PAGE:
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About Cinnamon Fern


   Cinnamon ferns occur naturally in moist, boggy areas near streams and on shaded ledges.

   Cinnamon ferns generally grow in clumps two to three feet tall, but have been known to reach heights of five    feet if given constant moisture.

   The cinnamon fern receives its name from the small, younger fronds, which start out bright green before            turning cinnamon in color. These smaller fronds give striking contrast to the larger, deep green fronds.

   Cinnamon ferns, like most ferns, prefer areas that are shady, but will also        grow in full sun if sufficient moisture is provided. Cinnamon ferns should          be planted in loamy woodland soil under the shade of a tree to mimic the        natural environment of this plant.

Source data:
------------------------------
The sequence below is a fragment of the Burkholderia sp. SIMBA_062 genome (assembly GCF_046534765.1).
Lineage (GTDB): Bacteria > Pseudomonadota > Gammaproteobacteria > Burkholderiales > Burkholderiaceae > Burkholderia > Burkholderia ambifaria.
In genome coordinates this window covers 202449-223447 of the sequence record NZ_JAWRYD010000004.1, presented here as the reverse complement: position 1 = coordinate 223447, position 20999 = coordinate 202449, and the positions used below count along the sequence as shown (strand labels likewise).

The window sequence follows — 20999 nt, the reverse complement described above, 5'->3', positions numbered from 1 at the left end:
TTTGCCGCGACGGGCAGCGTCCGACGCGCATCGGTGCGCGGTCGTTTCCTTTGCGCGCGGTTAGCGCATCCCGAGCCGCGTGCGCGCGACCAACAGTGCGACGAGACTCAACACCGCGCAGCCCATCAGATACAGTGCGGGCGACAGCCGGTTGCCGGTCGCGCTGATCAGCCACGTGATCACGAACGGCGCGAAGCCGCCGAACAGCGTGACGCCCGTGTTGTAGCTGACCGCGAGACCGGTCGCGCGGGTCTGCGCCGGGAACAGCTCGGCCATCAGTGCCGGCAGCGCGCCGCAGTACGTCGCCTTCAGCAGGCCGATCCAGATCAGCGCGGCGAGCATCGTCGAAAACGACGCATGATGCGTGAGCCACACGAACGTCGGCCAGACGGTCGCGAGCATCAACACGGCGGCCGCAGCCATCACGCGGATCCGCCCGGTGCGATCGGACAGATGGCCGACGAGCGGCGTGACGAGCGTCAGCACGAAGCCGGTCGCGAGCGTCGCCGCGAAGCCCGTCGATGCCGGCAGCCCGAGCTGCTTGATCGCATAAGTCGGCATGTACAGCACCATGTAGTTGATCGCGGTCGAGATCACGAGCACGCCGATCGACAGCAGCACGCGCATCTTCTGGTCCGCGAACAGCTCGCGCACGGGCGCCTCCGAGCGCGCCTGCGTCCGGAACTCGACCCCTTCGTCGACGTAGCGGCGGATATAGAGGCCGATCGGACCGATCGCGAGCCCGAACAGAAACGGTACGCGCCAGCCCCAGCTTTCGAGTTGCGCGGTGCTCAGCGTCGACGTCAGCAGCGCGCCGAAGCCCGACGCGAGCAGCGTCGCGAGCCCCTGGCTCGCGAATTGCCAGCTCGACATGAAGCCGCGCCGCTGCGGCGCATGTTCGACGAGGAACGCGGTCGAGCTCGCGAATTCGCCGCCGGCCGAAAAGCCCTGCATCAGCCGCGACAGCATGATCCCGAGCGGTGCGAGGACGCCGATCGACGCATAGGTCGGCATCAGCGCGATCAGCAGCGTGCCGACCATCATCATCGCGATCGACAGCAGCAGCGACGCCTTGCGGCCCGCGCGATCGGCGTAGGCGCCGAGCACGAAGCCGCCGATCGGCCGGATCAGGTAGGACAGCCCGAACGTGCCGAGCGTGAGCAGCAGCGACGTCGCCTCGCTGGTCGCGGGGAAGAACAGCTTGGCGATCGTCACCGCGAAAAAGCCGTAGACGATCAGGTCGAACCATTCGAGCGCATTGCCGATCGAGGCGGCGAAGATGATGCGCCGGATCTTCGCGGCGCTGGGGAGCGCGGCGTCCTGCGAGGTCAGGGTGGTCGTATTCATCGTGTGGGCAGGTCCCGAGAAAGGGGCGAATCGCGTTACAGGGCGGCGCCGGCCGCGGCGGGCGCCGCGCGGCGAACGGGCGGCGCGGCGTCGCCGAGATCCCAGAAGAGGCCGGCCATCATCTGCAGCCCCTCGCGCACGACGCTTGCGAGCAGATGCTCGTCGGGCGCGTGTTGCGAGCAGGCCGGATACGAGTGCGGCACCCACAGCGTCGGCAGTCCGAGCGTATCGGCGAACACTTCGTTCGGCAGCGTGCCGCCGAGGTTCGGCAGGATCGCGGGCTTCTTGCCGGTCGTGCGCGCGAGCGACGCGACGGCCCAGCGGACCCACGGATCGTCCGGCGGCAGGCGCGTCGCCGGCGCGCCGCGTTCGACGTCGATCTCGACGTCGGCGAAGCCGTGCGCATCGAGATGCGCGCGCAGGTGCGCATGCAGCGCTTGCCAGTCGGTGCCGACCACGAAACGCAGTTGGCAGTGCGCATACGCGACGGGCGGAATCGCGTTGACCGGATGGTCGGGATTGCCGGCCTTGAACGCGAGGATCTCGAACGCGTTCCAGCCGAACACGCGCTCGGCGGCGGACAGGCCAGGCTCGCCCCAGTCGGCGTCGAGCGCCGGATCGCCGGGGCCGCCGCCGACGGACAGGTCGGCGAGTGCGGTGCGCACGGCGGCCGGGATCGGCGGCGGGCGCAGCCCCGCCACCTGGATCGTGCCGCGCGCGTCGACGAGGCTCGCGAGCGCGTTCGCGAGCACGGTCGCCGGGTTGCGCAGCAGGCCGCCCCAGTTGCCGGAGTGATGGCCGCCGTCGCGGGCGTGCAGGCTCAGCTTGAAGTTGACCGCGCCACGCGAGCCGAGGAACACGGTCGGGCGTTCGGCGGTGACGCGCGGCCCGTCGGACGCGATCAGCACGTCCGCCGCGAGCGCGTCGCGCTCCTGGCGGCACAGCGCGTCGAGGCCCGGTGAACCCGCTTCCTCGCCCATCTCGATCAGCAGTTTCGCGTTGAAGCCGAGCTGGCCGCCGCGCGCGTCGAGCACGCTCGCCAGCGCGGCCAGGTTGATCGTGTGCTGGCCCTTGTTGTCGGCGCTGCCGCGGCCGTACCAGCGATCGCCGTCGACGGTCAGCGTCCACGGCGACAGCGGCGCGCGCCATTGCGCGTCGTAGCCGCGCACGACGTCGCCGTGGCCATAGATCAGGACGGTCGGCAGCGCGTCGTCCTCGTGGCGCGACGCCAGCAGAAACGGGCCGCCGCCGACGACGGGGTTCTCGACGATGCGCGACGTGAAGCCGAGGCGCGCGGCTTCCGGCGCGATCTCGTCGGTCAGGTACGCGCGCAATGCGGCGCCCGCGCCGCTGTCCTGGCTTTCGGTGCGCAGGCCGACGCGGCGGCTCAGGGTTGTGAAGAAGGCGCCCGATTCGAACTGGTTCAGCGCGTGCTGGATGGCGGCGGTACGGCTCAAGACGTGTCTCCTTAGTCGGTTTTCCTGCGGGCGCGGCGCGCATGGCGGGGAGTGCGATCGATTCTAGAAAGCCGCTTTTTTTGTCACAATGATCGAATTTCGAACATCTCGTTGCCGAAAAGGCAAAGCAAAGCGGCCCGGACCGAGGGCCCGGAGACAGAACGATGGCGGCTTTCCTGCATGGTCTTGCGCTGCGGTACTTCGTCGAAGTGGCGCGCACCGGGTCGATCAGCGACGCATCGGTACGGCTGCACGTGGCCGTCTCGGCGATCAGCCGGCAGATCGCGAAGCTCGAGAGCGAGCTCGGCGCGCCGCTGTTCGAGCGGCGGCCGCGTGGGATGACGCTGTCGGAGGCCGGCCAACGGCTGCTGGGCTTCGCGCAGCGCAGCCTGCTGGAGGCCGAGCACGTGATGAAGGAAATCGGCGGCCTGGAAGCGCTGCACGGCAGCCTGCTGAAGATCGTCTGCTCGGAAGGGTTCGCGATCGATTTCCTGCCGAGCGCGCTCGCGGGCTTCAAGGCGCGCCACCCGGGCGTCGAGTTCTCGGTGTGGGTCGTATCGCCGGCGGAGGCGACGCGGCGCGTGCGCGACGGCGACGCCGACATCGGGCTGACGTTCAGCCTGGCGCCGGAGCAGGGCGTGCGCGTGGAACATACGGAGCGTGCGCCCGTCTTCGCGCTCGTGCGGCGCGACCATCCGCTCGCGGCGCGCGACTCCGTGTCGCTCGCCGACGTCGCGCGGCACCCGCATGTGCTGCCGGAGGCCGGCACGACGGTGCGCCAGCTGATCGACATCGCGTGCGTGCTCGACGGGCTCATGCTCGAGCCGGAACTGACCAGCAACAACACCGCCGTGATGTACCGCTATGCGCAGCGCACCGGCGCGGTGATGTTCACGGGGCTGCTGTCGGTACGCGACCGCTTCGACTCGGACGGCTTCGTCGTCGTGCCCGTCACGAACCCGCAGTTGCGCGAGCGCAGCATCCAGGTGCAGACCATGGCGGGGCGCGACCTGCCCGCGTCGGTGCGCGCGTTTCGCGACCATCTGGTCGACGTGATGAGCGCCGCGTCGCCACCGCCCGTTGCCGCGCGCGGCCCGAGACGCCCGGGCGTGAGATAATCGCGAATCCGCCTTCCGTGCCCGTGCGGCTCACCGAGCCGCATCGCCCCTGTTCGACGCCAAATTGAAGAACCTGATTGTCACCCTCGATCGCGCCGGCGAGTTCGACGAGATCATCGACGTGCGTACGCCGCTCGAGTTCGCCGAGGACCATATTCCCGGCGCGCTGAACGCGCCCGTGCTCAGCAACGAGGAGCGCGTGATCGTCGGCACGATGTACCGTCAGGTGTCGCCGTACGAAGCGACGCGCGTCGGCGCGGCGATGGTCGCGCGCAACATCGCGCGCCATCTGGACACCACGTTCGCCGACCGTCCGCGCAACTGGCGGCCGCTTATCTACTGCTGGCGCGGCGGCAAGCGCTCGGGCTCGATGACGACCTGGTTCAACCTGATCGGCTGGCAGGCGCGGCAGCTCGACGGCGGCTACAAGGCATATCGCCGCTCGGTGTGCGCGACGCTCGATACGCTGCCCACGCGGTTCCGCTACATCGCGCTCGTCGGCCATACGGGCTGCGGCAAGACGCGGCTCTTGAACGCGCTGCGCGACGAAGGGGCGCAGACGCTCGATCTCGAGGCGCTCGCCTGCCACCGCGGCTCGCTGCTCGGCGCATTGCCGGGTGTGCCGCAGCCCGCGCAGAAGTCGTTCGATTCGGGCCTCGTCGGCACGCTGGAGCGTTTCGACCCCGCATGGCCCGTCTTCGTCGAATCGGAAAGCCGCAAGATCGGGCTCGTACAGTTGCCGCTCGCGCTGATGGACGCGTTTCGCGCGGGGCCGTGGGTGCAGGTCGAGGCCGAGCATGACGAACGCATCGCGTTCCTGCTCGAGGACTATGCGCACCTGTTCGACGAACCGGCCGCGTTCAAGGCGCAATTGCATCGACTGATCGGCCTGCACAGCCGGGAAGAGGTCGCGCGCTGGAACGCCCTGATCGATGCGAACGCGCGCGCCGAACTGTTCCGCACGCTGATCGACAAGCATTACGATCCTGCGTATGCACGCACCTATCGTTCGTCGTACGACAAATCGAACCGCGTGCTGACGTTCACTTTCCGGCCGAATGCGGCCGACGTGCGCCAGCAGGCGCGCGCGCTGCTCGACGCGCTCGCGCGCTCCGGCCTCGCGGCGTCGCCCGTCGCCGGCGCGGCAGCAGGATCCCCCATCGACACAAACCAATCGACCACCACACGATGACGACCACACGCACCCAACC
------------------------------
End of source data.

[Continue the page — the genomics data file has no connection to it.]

Unlike some other ferns, the cinnamon fern will tolerate flooding, and is          capable of growing in wet, submerged soil.

   White-tailed deer and other animals commonly eat the small fiddleheads of      the cinnamon fern. When boiled, these small fronds are also edible to              humans, though few people actually eat them.

   Like other ferns, cinnamon ferns have rhizomes, which are a type of              underground stem that spreads and grows new plants. This is one of the        ways that the cinnamon fern propagates.

   Cinnamon ferns are very valuable to the ecosystem.

   They provide cover and shelter to many small animals, such as squirrels,        birds, snakes and insects.

   Cinnamon ferns are also known to grow and thrive alongside certain other        types of plants. These include red maple and white oak trees, high bush          blueberry, wild strawberry and greenbrier.


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